Embracing Enmity

“Conflict is woven into the fabric of all life; opposition is normal. Reasonable creatures disagree with each other all the time…Do not be surprised when you encounter resistance. Meet it with grace and skill.” — Frank Rivers The Way of the Owl: Succeeding with Integrity in a Conflicted World 

On this journey, I frequently hear two voices in my head. One says, “Don’t wait for others. Make the decisions you want to make. Move ahead and make this thing happen!” The other says, “Slow down. Listen to the people around you. Include them wholeheartedly in the process.” 

The problem with going ahead by ourselves is that we won’t have others along with us. The problem with having others along with us is that we’ll have others along with us. It’s a question of which difficulties you prefer. I’m a community-oriented person so I tend to prefer the difficulties that come from having others along with us, namely interpersonal conflict.

conflict-clipart-person-9Undoubtedly, the hardest part of living closely with others is dealing with conflict. The question is not will there be conflict but when will there be conflict and how can it be handled well. Most conflict is small, arising out of miscommunication or misunderstanding. Working on the small conflicts helps us grow into people who can navigate relationships with grace. Some interpersonal conflict can be damaging and cause relationships to weaken. However, if all parties involved have the willingness and humility to pursue a resolution, conflict can also bring about great growth and ultimately bring people closer together.

Because conflict occurs in all relationships – whether with friends, children, spouses or siblings – it is wise to find a healthy way to address it. We had some techniques for dealing with conflict at the Bloomington Catholic Worker. We made time each week to gather and name any grievances, to confess any wrongdoing, and to reconcile with one another. When the “nip it in the bud” approach wasn’t enough, we would have a mediator facilitate a conversation between the people in conflict. We tried to take time to examine our own thoughts, feelings, and ways in which we contributed to the conflict. All these things helped to some degree but we knew that conflict would never disappear from community altogether. We could only hope to get better at handling it.

In The Way of the Owl, Rivers offers this suggestion for approaching conflict:

owl-clipart-black-and-white-bTyEyyarc“Give your opponent’s argument some place to go by acknowledging it, especially if you disagree. Instead of countering his outrageous arguments, give them some credit. Illuminate your adversary’s path with acceptance, inquiry, and even encouragement. This will disarm him, leaving him slack-jawed and flat-footed, wondering what happened to the resistance he expected.”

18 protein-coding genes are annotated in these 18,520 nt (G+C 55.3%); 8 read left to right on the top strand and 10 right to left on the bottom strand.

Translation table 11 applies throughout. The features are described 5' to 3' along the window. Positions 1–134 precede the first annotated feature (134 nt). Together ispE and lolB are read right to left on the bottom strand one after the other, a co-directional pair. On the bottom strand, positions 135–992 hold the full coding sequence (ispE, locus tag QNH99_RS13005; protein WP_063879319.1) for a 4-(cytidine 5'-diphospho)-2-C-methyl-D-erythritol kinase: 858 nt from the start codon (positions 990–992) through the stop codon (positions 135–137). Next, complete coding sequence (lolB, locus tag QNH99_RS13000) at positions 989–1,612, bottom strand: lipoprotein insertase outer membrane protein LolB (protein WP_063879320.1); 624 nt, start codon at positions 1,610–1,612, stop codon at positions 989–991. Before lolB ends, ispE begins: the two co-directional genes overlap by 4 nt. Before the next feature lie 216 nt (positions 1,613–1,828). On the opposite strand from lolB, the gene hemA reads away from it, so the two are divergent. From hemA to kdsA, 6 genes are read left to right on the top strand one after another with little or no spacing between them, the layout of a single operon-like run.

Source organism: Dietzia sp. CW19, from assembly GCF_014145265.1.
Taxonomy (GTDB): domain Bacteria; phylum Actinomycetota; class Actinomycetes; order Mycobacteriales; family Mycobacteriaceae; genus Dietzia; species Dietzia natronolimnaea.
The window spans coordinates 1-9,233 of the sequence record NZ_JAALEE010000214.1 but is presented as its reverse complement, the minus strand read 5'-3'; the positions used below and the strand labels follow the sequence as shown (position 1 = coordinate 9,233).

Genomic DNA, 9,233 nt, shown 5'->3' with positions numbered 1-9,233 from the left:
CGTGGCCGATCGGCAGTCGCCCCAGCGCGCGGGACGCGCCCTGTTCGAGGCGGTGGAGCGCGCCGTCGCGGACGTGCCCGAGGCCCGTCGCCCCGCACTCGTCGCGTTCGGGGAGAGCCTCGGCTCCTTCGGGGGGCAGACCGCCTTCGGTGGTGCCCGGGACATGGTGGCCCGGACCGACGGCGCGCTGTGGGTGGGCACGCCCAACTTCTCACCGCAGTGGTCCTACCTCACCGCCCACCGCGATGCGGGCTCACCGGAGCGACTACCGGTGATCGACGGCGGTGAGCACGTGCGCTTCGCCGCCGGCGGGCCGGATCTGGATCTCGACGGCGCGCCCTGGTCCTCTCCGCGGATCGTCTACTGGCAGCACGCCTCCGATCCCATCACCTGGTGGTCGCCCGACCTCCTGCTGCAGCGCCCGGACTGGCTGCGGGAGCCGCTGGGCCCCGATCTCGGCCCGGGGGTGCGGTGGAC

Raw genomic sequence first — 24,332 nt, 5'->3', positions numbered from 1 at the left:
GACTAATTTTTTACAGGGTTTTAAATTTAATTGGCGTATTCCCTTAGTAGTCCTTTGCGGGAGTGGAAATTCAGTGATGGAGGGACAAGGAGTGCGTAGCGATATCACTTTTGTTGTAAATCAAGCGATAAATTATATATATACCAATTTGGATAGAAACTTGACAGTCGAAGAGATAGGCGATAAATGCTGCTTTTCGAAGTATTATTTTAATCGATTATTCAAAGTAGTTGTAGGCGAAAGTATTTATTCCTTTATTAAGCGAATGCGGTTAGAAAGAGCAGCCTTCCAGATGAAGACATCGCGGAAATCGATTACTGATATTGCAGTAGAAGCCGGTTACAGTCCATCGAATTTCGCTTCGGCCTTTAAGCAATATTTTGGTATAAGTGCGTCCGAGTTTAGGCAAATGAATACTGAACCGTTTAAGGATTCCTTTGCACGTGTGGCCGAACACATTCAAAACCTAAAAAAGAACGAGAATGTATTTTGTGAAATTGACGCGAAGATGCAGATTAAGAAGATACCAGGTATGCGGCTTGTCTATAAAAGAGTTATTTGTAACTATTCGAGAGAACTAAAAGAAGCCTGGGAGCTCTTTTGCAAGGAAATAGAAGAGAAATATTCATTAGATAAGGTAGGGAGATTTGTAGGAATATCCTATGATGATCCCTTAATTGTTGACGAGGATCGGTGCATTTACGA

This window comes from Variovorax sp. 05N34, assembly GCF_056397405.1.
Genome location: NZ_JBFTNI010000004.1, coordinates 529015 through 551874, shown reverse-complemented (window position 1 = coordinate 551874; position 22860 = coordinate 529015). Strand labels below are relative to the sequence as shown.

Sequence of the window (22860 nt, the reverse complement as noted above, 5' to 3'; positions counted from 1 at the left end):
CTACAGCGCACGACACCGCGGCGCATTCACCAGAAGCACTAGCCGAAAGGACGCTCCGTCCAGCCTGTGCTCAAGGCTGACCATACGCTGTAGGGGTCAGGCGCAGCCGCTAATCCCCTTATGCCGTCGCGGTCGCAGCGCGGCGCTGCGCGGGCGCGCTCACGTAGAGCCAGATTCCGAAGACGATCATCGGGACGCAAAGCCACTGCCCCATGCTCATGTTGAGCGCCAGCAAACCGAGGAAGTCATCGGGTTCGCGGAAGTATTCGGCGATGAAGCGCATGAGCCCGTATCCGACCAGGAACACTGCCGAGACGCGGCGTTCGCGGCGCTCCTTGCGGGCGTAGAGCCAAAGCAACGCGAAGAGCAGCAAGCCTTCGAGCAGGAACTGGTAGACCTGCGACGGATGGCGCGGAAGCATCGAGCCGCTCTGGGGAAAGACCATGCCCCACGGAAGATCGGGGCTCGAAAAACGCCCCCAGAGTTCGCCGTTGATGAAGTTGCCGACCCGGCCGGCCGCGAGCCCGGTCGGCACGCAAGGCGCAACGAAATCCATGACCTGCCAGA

I have been the adversary before, making my point incessantly, fueled by emotion and self-righteousness. Let’s say it’s an argument with David, my husband, about the dishes.

“You never do the dishes when you’re home with the kids,” I say when I come home from work.

“But I vacuumed and took out the trash,” he says.

“But the dishes. I can’t stand to come home to a sink full of dirty dishes,” I say.

And then suddenly, David (who is a better person than I am), from some peaceful place in his soul, manages to say, “You’re right. I didn’t wash the dishes today.”

“But…” is on the tip of my tongue ready to be launched, but now I can’t launch it. What did he just say? I have nothing to argue about anymore. Because he agreed with me, I suddenly feel like a jerk. I have no reason to pick on a husband who vacuumed and took out the trash all the while watching two energetic kids!

It’s incredibly hard to acknowledge an adversary’s point and to really get on their side, even if that adversary is your spouse. But the result of doing so could mean more than an end to the argument but also a substantial change in your relationship. Imagine doing this with someone at work, in your family, or at church.

Imagine doing what River’s suggests here: “You must get inside his skin, feel his sensations, think his thoughts, and dream his dreams. In this way, a curious bond develops; you may actually begin to identify with your opponent and his predicament…Severe enmity can lead to bonding, even friendship and alliance.”

What is required to do this is a putting aside of one’s own ego, one’s own argument. It is another version of the Christian teaching to love your enemy. That is the hardest work that is done in community, the work that has much to teach us about ourselves and others. Had I put myself in David’s shoes, I would have come home from work full of praise and gratitude to him for caring for our kids all day. And then I would have happily started in on the dishes.

Another approach to conflict resolution is offered by Thich Nhat Han. His community, Plum Village, uses a Peace Treaty to handle conflict. The Peace Treaty is signed by members of the community after much discussion and contemplation. It outlines the steps that both people in a conflict should take once a conflict has been named. It includes many reflective, meditative practices that essentially boil down to finding humility for our part in a conflict and compassion for the other person. We never used this Peace Treaty at the BCW, but I know it will be necessary to have a conflict resolution process that is well-articulated and agreed upon by all members of the community.

I learn a lot about myself and other people through navigating conflict. Conflict is always painful – sometimes the pain proves beneficial and sometimes it just hurts. I am not looking forward to future conflicts that will arise out of the creation of Common Home Farm, but I am preparing for them the best I can.


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